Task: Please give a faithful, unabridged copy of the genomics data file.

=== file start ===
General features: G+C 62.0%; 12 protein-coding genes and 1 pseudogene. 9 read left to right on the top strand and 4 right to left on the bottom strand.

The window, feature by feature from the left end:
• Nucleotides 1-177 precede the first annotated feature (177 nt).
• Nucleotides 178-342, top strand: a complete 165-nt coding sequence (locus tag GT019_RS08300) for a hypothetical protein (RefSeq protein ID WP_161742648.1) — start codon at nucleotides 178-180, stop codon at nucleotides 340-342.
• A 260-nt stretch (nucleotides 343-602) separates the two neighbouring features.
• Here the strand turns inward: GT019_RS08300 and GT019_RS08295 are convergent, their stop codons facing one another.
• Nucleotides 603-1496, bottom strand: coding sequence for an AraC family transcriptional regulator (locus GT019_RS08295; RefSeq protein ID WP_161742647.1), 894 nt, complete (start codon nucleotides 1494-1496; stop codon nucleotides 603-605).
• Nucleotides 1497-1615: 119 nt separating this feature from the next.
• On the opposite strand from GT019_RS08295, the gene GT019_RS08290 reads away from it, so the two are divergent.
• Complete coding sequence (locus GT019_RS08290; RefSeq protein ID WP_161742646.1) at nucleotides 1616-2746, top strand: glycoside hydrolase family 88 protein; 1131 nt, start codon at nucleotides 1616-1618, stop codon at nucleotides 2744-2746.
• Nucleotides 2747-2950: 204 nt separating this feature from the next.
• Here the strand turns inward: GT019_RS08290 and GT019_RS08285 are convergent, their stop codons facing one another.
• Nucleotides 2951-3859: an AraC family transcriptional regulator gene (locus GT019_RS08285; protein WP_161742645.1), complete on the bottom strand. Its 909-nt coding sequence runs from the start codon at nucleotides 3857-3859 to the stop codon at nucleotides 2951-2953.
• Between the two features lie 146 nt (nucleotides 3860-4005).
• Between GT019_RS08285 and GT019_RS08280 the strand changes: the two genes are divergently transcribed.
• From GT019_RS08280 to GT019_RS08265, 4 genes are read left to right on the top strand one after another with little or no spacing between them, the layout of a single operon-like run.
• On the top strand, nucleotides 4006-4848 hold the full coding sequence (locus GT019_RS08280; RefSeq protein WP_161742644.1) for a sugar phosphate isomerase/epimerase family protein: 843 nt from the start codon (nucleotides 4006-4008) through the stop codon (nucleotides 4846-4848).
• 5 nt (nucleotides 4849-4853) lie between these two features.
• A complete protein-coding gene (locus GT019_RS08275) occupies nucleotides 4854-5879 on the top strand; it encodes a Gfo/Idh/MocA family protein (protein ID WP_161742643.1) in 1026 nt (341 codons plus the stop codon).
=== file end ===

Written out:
General features: G+C 62.0%; 12 protein-coding genes and 1 pseudogene. 9 read left to right on the top strand and 4 right to left on the bottom strand.

The window, feature by feature from the left end:
• Nucleotides 1-177 precede the first annotated feature (177 nt).
• Nucleotides 178-342, top strand: a complete 165-nt coding sequence (locus tag GT019_RS08300) for a hypothetical protein (RefSeq protein ID WP_161742648.1) — start codon at nucleotides 178-180, stop codon at nucleotides 340-342.
• A 260-nt stretch (nucleotides 343-602) separates the two neighbouring features.
• Here the strand turns inward: GT019_RS08300 and GT019_RS08295 are convergent, their stop codons facing one another.
• Nucleotides 603-1496, bottom strand: coding sequence for an AraC family transcriptional regulator (locus GT019_RS08295; RefSeq protein ID WP_161742647.1), 894 nt, complete (start codon nucleotides 1494-1496; stop codon nucleotides 603-605).
• Nucleotides 1497-1615: 119 nt separating this feature from the next.
• On the opposite strand from GT019_RS08295, the gene GT019_RS08290 reads away from it, so the two are divergent.
• Complete coding sequence (locus GT019_RS08290; RefSeq protein ID WP_161742646.1) at nucleotides 1616-2746, top strand: glycoside hydrolase family 88 protein; 1131 nt, start codon at nucleotides 1616-1618, stop codon at nucleotides 2744-2746.
• Nucleotides 2747-2950: 204 nt separating this feature from the next.
• Here the strand turns inward: GT019_RS08290 and GT019_RS08285 are convergent, their stop codons facing one another.
• Nucleotides 2951-3859: an AraC family transcriptional regulator gene (locus GT019_RS08285; protein WP_161742645.1), complete on the bottom strand. Its 909-nt coding sequence runs from the start codon at nucleotides 3857-3859 to the stop codon at nucleotides 2951-2953.
• Between the two features lie 146 nt (nucleotides 3860-4005).
• Between GT019_RS08285 and GT019_RS08280 the strand changes: the two genes are divergently transcribed.
• From GT019_RS08280 to GT019_RS08265, 4 genes are read left to right on the top strand one after another with little or no spacing between them, the layout of a single operon-like run.
• On the top strand, nucleotides 4006-4848 hold the full coding sequence (locus GT019_RS08280; RefSeq protein WP_161742644.1) for a sugar phosphate isomerase/epimerase family protein: 843 nt from the start codon (nucleotides 4006-4008) through the stop codon (nucleotides 4846-4848).
• 5 nt (nucleotides 4849-4853) lie between these two features.
• A complete protein-coding gene (locus GT019_RS08275) occupies nucleotides 4854-5879 on the top strand; it encodes a Gfo/Idh/MocA family protein (protein ID WP_161742643.1) in 1026 nt (341 codons plus the stop codon).